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In this course, author Lisa Cron digs into the craft of writing a compelling story based on what the brain is wired to respond to in every story we hear. Whether you're writing a story from scratch, or revising your story for the umpteenth time, this course offers practical how-to advice, then illustrates it using before-and-after examples. Discover how to craft a first page, zero in on your story's point, create empathy, find a character's secret goals and inner issues, translate generics into specifics, write for suspense, create cause-and-effect connections, build momentum and tension, and deftly implement setups, payoffs, flashbacks, subplots, and foreshadowing.
To make sure that your story builds and attention escalates, ask yourself: first, has everything that can go wrong gone wrong? Don't be nice to your protagonist, even a little bit. Take the gloves off and throw social conventions out the window. Make sure your plot continually forces her to rise to the occasion. Second, have you exposed your protagonist's deepest secrets and most guarded flaws? No matter how embarrassing or painful the revelation, have you forced her to fess up? Have you made her confront her demons? After all, how could she possibly overcome them or realize they aren't so bad after all unless your story forces her to.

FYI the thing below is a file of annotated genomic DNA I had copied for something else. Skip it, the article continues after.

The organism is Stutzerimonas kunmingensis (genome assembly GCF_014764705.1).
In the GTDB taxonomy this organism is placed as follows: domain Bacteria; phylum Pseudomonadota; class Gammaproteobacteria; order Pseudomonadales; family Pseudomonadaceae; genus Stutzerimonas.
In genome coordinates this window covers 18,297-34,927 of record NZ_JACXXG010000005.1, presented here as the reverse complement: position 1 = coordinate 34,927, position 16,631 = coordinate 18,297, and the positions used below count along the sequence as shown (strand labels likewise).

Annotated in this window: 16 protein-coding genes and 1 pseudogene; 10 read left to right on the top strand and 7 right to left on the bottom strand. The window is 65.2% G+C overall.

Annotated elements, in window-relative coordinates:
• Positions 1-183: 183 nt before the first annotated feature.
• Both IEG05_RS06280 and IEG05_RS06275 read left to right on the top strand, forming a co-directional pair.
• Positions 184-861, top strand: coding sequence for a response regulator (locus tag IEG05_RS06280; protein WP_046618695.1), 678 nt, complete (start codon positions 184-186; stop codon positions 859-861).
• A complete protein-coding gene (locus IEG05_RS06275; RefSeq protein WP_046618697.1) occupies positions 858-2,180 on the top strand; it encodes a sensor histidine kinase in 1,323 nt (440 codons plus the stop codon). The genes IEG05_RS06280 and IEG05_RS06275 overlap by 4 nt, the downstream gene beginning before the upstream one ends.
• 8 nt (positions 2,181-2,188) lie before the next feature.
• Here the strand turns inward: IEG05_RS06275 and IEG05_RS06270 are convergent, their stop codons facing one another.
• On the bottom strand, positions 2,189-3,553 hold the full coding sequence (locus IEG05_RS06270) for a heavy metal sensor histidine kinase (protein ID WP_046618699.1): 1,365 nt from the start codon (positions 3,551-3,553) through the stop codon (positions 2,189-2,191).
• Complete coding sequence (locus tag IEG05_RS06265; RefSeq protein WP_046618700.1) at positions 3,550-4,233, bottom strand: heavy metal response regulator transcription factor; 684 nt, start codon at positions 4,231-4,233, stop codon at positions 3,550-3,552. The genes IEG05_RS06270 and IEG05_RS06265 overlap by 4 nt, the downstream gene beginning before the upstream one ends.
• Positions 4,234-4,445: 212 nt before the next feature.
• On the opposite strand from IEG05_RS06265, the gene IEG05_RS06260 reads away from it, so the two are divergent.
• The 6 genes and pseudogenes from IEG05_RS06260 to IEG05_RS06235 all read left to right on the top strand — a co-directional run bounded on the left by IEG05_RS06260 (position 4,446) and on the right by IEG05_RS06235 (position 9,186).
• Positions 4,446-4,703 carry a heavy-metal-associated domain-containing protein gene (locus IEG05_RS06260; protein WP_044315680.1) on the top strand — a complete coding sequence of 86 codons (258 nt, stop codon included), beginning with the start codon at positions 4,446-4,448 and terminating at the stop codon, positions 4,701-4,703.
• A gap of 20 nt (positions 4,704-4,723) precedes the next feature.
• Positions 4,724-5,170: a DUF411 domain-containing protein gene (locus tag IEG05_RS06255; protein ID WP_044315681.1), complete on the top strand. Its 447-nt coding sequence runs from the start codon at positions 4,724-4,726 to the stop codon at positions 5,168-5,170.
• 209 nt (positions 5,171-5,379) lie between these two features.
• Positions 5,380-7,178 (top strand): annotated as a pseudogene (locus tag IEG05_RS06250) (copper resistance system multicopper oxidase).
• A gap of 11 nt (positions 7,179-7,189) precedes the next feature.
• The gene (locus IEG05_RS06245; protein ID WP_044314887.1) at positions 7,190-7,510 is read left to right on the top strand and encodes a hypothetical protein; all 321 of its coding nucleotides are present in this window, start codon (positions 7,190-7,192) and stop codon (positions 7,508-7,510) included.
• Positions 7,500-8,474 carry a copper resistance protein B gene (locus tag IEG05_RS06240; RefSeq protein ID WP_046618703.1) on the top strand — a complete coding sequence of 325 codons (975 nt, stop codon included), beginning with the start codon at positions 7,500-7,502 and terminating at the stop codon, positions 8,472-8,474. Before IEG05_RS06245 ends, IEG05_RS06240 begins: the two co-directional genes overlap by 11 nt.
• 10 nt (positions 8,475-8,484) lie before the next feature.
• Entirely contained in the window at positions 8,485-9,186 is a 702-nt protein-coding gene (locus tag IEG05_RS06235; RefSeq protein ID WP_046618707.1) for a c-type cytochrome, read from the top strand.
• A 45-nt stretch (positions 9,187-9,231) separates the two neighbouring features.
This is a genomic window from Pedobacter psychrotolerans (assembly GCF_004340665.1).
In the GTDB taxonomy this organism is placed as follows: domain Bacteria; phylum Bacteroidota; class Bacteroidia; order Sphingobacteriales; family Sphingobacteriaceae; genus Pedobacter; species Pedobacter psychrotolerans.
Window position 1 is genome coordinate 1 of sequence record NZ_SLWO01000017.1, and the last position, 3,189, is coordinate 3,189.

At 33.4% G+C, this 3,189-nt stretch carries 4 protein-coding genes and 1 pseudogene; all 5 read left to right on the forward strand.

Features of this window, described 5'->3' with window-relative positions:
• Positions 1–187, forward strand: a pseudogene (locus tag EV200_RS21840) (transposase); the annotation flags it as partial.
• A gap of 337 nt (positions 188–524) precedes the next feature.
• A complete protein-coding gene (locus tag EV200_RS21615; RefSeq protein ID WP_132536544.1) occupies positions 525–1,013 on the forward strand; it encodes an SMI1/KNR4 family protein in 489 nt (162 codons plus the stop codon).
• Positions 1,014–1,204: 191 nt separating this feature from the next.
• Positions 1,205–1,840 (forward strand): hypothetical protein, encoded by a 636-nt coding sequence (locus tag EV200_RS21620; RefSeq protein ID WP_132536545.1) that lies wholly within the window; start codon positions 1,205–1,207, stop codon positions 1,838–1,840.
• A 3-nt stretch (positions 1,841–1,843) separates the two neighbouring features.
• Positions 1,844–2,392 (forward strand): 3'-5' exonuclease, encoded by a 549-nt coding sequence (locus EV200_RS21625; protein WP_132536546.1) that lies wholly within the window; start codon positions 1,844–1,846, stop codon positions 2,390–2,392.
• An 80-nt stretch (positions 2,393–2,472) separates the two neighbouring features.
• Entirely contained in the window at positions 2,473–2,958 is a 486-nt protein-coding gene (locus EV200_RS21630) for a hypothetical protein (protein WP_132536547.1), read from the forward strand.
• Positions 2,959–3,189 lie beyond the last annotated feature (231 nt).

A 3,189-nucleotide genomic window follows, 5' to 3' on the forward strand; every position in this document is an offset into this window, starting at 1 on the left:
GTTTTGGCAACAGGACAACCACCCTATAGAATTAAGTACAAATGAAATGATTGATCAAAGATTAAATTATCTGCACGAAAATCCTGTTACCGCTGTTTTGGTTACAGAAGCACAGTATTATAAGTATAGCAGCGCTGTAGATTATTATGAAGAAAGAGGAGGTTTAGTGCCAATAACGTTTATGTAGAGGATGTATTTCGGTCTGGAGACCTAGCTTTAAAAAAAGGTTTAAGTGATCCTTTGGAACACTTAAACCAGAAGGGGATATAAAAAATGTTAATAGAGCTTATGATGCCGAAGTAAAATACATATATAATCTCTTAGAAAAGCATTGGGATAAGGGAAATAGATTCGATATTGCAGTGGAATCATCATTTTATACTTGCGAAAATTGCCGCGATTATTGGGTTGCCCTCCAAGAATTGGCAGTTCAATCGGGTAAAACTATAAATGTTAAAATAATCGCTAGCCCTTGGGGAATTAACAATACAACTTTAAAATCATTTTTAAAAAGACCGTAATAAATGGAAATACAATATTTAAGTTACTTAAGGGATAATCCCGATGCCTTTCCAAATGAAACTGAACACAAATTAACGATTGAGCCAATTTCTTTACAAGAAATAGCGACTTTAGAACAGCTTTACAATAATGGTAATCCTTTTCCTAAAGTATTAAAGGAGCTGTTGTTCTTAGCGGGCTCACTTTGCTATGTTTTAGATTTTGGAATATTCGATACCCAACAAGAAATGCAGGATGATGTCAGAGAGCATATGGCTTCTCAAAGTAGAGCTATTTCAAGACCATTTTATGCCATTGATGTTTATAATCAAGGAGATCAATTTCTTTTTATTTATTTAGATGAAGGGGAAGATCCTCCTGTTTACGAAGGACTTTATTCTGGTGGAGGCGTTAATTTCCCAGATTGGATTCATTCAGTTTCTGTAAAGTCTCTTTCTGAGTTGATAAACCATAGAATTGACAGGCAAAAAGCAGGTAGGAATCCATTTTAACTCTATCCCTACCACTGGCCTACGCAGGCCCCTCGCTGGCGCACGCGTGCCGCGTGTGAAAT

Third, does your protagonist earn everything she gets and pay for everything she loses? This is another way of saying that there must be a consequence to everything that happens. Ideally, a consequence that forces your protagonist to take an action she'd really rather not. Fourth, does everything your protagonist tries to do to make the situation better actually make it worse? Good. The worse things get for your protagonist, the better it gets for your story by making sure that things go from bad to worse.
You keep your story's pacing on track as the tension and the stakes ratchet ever upward. Finally, is the force of opposition personified, present, and active? It doesn't always have to be a giant raging gorilla or a gun-toting psychopath, but readers want someone or something to root against. This means that vague threats, generalized evil, or unspecified possible disastrous events don't cut it.
The danger needs to be specific and wired to a rapidly-ticking clock. Now it's your turn to take a potentially dramatic but currently hum-drum story and throw in a monkey wrench or two of your own. So turn to the example in your exercise files and get started.
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